10. Multimedia packages are where the real money is.

If you’re able to create extra templates, videos, audios, and other stuff to create a higher tier of your book, it's a great opportunity to offer more value to your readers. You’ll need to sell it on your own website using a service like Gumroad, Sellfy, Sendowl, WooCommerce, etc.

You could sell the ebook on Amazon/Smashwords, and then upsell the multimedia package by placing a call to action in the book itself. Or you could feature both the ebook and the bundle on your book landing page, and then forward the ebook sales to Amazon/Smashwords. I haven’t tried it, but it could work.

Recommended reading:

(Please note: these posts are not a guarantee that you’ll earn $100,000 in book sales.)

11. Don't expect huge sales numbers from media mentions.

You might be getting a few sales you wouldn't have gotten otherwise, and each new fan you get is several potential word of mouth fans, buyers, and clients later. It’s still worth it, but it won’t affect your numbers that much.

I find that the purpose of media mentions is to make people in your industry aware that you exist, which may lead to referrals and speaking invitations down the road. Still totally worth it.

12. Create an MVP to get your book out sooner.

You can always add on features later. If I had waited until I was able to create the audiobook and the paperback, it would’ve pushed off the book publishing date by another 6 months. I couldn’t go on for that long without some kind of closure (or at least market testing).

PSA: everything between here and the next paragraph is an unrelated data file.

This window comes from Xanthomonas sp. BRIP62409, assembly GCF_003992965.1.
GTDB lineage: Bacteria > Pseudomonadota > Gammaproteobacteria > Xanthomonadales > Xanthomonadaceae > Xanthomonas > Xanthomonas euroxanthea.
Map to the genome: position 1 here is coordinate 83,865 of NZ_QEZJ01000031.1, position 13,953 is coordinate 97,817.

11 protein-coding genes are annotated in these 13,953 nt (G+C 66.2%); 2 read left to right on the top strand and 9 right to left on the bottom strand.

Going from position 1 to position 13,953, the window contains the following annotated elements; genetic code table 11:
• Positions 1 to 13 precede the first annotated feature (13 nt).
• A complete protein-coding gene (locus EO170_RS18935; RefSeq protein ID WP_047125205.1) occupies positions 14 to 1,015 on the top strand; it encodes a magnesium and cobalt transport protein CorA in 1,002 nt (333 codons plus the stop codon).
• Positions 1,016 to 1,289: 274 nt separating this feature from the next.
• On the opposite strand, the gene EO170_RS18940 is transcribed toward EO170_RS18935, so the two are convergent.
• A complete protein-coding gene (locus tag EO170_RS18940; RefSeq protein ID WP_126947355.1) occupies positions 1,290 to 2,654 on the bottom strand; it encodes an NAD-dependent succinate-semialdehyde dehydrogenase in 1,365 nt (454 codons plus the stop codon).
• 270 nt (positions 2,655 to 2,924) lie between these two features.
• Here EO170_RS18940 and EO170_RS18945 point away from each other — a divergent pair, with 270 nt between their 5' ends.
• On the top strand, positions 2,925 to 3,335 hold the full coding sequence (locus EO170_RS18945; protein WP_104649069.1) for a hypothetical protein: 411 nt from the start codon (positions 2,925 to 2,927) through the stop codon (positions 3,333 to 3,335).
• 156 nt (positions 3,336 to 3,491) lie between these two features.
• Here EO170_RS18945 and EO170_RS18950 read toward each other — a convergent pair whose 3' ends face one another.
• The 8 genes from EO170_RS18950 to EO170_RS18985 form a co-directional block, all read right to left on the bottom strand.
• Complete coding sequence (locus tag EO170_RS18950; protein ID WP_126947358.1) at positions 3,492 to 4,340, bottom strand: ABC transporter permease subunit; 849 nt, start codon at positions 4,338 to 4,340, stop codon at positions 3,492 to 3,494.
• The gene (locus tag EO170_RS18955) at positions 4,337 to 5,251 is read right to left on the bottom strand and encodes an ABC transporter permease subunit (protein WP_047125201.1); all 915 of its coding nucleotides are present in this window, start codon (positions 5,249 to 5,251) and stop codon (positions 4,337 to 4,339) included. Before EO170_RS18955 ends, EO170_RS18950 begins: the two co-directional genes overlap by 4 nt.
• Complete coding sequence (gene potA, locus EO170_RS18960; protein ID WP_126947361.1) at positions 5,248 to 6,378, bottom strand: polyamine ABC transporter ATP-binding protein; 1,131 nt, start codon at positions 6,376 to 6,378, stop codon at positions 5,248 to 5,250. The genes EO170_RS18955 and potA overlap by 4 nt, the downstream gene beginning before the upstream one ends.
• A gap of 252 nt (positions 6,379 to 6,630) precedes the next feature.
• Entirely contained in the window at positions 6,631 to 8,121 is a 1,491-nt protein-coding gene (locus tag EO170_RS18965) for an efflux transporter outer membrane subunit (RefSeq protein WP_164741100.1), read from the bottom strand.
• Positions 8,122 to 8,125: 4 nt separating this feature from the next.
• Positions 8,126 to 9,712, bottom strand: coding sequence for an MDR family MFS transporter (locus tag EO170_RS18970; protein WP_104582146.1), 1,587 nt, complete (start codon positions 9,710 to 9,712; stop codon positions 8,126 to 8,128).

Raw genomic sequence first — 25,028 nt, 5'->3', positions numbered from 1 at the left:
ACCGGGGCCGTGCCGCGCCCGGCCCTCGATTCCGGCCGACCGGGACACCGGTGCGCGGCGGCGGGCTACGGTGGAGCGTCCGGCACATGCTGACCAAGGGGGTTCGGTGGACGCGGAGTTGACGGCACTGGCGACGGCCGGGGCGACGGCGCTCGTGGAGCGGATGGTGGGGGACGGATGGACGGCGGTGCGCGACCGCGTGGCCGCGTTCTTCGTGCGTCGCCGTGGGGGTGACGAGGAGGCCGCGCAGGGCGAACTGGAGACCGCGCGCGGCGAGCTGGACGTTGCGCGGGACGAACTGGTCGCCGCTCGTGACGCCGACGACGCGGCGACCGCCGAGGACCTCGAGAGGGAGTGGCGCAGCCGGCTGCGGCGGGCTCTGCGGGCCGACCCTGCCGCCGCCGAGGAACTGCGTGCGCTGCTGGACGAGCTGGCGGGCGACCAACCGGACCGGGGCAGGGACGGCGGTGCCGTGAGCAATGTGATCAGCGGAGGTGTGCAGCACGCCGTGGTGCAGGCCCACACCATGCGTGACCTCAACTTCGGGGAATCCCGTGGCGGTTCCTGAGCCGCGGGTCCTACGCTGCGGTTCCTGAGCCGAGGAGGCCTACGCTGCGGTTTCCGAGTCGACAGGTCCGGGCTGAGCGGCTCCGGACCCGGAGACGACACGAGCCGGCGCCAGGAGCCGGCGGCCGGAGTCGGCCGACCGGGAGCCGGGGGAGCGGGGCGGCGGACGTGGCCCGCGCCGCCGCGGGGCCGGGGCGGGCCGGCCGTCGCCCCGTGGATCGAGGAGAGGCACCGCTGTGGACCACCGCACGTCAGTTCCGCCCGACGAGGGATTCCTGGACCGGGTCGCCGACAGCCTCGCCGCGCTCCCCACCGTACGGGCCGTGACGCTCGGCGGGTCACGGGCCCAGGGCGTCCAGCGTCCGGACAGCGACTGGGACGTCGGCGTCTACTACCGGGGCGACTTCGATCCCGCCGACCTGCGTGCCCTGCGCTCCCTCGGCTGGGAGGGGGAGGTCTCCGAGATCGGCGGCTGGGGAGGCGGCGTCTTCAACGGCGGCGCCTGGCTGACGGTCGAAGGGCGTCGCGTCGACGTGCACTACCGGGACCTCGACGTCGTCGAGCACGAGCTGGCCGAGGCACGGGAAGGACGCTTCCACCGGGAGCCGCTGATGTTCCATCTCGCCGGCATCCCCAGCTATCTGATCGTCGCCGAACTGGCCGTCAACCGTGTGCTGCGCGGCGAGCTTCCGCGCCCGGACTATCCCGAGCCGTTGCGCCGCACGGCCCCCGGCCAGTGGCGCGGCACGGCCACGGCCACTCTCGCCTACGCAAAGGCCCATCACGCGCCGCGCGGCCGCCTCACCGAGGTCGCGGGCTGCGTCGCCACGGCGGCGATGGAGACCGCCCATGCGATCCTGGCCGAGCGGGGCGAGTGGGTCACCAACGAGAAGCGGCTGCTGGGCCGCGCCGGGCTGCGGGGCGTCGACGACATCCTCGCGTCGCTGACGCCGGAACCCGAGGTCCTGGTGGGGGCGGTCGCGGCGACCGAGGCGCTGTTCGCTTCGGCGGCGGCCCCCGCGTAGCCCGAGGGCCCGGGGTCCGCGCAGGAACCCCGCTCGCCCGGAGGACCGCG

My MVP brought in some initial cash infusion at a time when I’ve already burned through my savings, and I was able to invest this money in the paperback (and pay for groceries, yay).

You can always make the second edition of the book and increase the price. Speaking of price...

13. No matter how much you charge, someone out there will think you’re ridiculous.

Either you're silly for charging too little, or for charging too much.

The last book I bought cost me $70 USD with shipping. I was able to afford it, and I wanted to support another self-published author (she used crowdfunding for her book). I didn’t compare it to how much business books typically cost, because this was an indie author. Indies can’t be profitable if they set the same price as the big players who have a huge sales volume.

What some individual thinks about your price is not your problem. If you’re getting book sales anyway, this means that your price is fine. Maybe you’re getting less book sales than if the book was cheaper, but who’s to say for sure? Own your price. Take pride in the fact that it’s not the cheapest book out there.

No matter how much you charge, someone out there will think you’re ridiculous.
Read this and 15 more tips on self-publishing in @nelchee's post:

Tweet this!

14. Prepare for tech issues.

I’ve had website issues the week before the launch, which I was able to patch temporarily. And then once the book launched, some folks told me that their email receipts were being sent to Spam! (As far as I know, only Gmail addresses were affected.) I had to personally remind every single buyer who used a Gmail address to check their Spam folder for the missing receipt, which I really wish I didn’t have to do.

Whether you want to ascribe it to supernatural causes like Mercury Retrograde, or plain old Murphy’s Law, the fact still stands that things probably won’t go perfectly smooth. Treating this as a part of the journey that happens to all of us (instead of some unfair universal conspiracy against you) will help you keep your calm in these situations.

15. If you’re going to do a giveaway, give something other than books.